We spent the day with Emily Frank of Pleasant Ridge's Share: Cheesebar and her family a couple years ago to get an inside look at one of their family's holiday traditions: making latkes. Below is here explanation of how the day typically goes, and a step-by-step recipe with photos to guide you through the process.
Growing up, we had latkes once a year for one night of Hanukkah we certainly dont do them for all eight nights! These days we do it on Christmas Eve when we have our annual cousins sleepover.
My cousin Ben and his family, as well as my sister, her family and I have a sleepover where we make latkes and celebrate Hanukkah together (regardless of when on the calendar it actually falls).
Here is the latke recipe to the best of my knowledge. We just kind of wing it when it comes to latkes. A little too wet? Put in more flour or put it through the colander again. Need a little more salt? Put it in. Thats how Jewish grandmothers roll nothing is precise!
Our recipe is done on the grill, but you can go old school for sure and do it on the stove. Same method, just prepare for your house (and hair and clothes) to smell like latkes for the next week if you stay inside! Its not a difficult recipe, its just a long process and not something we make regularly.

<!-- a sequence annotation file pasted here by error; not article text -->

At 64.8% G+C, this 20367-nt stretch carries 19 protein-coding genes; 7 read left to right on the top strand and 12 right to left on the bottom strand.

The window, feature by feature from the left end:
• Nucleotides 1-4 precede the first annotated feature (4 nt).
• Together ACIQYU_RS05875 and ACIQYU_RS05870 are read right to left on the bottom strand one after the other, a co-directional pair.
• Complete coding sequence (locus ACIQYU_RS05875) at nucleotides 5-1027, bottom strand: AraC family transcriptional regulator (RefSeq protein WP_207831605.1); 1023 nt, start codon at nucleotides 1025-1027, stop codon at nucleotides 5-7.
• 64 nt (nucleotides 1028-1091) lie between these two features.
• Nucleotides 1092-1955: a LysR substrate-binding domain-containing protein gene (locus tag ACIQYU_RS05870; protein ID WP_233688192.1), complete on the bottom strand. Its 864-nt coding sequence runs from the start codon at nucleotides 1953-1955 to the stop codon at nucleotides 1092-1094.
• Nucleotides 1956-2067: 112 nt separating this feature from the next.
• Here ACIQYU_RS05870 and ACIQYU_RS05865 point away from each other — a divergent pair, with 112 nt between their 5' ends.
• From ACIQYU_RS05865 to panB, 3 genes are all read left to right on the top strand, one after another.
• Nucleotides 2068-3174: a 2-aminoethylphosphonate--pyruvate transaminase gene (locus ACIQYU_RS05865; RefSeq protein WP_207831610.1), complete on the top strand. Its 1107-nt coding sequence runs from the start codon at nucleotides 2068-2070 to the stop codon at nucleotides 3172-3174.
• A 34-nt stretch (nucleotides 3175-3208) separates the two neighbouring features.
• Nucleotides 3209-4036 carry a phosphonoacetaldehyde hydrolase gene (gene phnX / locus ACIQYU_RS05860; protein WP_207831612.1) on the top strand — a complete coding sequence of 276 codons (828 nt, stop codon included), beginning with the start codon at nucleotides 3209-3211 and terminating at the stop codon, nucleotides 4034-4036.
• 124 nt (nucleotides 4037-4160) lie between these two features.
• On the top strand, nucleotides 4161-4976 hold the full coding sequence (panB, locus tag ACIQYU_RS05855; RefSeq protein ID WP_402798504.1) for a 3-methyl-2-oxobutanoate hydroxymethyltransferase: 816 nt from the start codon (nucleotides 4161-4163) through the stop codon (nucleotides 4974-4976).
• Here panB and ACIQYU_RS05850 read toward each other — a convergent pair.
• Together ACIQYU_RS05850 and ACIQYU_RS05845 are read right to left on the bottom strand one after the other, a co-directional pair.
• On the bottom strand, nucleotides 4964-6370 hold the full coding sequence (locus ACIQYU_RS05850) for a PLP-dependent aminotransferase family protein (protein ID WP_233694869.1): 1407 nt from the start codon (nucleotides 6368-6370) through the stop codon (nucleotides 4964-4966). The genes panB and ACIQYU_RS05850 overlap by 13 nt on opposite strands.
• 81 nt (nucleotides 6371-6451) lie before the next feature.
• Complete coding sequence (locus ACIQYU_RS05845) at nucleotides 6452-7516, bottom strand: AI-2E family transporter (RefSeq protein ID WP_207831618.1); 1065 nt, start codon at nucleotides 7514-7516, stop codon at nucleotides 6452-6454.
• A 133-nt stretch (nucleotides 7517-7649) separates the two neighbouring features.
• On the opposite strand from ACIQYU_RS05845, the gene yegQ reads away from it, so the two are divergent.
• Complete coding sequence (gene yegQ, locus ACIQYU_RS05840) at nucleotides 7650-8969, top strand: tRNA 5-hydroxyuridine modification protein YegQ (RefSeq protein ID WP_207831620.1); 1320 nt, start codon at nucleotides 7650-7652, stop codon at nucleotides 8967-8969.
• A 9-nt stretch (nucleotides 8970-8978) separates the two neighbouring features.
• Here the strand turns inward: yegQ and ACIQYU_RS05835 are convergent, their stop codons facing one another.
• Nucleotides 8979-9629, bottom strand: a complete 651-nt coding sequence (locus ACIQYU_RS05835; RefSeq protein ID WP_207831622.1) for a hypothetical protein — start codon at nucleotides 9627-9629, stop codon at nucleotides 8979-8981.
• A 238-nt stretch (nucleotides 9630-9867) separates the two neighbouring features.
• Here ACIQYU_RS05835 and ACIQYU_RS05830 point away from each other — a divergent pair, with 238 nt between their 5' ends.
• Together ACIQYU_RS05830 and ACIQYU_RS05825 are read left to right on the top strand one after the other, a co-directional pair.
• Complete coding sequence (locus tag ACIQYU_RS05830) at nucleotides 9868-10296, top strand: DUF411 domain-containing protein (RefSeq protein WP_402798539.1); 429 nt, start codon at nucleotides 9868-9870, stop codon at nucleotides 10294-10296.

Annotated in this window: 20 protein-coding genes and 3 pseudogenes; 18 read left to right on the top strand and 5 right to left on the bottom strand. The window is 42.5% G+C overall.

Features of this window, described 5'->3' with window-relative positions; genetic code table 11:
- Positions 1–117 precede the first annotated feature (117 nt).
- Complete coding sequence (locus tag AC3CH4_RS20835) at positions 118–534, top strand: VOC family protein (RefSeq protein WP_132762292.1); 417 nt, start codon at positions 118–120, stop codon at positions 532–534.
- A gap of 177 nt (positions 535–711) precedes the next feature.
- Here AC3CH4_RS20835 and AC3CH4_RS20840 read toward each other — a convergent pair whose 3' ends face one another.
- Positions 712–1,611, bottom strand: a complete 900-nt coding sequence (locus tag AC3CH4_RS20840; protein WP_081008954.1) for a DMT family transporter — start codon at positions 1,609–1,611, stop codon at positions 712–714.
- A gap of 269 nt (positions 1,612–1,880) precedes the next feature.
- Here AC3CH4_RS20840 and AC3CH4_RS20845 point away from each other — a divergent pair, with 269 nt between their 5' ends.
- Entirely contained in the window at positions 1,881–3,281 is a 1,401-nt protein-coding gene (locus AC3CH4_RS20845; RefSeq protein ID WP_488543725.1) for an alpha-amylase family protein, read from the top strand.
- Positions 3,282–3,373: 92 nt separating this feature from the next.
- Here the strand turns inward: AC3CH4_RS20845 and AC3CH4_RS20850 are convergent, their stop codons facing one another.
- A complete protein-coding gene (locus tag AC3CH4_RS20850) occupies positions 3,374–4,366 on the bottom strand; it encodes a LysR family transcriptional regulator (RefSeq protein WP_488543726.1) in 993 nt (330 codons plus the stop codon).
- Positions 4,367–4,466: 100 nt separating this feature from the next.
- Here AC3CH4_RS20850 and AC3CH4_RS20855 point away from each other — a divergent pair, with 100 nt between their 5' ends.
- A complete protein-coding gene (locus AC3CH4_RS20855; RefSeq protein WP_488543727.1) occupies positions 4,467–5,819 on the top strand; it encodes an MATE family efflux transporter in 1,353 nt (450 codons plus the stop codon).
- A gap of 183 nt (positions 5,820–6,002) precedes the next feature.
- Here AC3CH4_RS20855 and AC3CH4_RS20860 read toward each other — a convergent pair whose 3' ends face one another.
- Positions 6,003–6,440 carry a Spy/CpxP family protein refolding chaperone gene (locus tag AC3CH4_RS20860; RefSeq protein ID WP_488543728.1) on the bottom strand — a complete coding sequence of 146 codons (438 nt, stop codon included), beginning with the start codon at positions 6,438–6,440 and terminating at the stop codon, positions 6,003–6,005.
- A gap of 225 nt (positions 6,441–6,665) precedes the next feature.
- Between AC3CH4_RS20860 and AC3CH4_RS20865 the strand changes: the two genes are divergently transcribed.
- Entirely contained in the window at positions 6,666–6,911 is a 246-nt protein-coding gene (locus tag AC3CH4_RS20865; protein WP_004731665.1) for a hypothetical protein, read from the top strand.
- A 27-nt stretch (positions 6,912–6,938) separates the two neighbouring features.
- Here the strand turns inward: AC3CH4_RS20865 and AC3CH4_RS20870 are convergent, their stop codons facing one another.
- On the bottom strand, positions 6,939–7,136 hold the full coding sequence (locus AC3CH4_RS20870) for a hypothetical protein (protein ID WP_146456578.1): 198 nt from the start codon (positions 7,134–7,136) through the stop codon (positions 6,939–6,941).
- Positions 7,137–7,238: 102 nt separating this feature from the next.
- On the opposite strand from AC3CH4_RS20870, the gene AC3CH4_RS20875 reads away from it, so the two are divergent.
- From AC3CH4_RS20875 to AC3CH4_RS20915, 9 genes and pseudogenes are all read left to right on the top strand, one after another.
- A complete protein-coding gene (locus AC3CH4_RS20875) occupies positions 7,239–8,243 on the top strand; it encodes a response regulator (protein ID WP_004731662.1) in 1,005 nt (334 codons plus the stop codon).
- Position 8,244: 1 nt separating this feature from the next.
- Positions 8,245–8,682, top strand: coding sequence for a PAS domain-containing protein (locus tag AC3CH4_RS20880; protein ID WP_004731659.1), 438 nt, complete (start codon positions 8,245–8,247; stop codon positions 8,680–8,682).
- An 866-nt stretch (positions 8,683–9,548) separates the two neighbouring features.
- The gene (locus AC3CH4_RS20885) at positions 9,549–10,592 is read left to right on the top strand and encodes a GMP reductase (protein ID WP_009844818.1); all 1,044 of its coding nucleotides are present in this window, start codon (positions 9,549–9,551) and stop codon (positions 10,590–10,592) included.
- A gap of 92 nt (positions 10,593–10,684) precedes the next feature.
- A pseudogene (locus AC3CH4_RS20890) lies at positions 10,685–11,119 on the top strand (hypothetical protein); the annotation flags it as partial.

"Oh. You might notice that in some of the pictures there is champagne in hand. When Nana is around, a cocktail is usually enjoyed. Her favorite is anything sparkling!" Emily Frank
- 5 pounds of potatoes russet, nothing special
- 4-ish eggs
- 3 to 4 heaping Tablespoons of all-purpose flour or ¼ cup matzo meal
- 1 teaspoon Kosher salt
- ¼ teaspoon pepper
- Canola oil (enough to fill a skillet with 1 inch of oil)
- Sour cream or applesauce, for serving
(See slideshow for step-by-step instructions)
Photos by Hailey Bollinger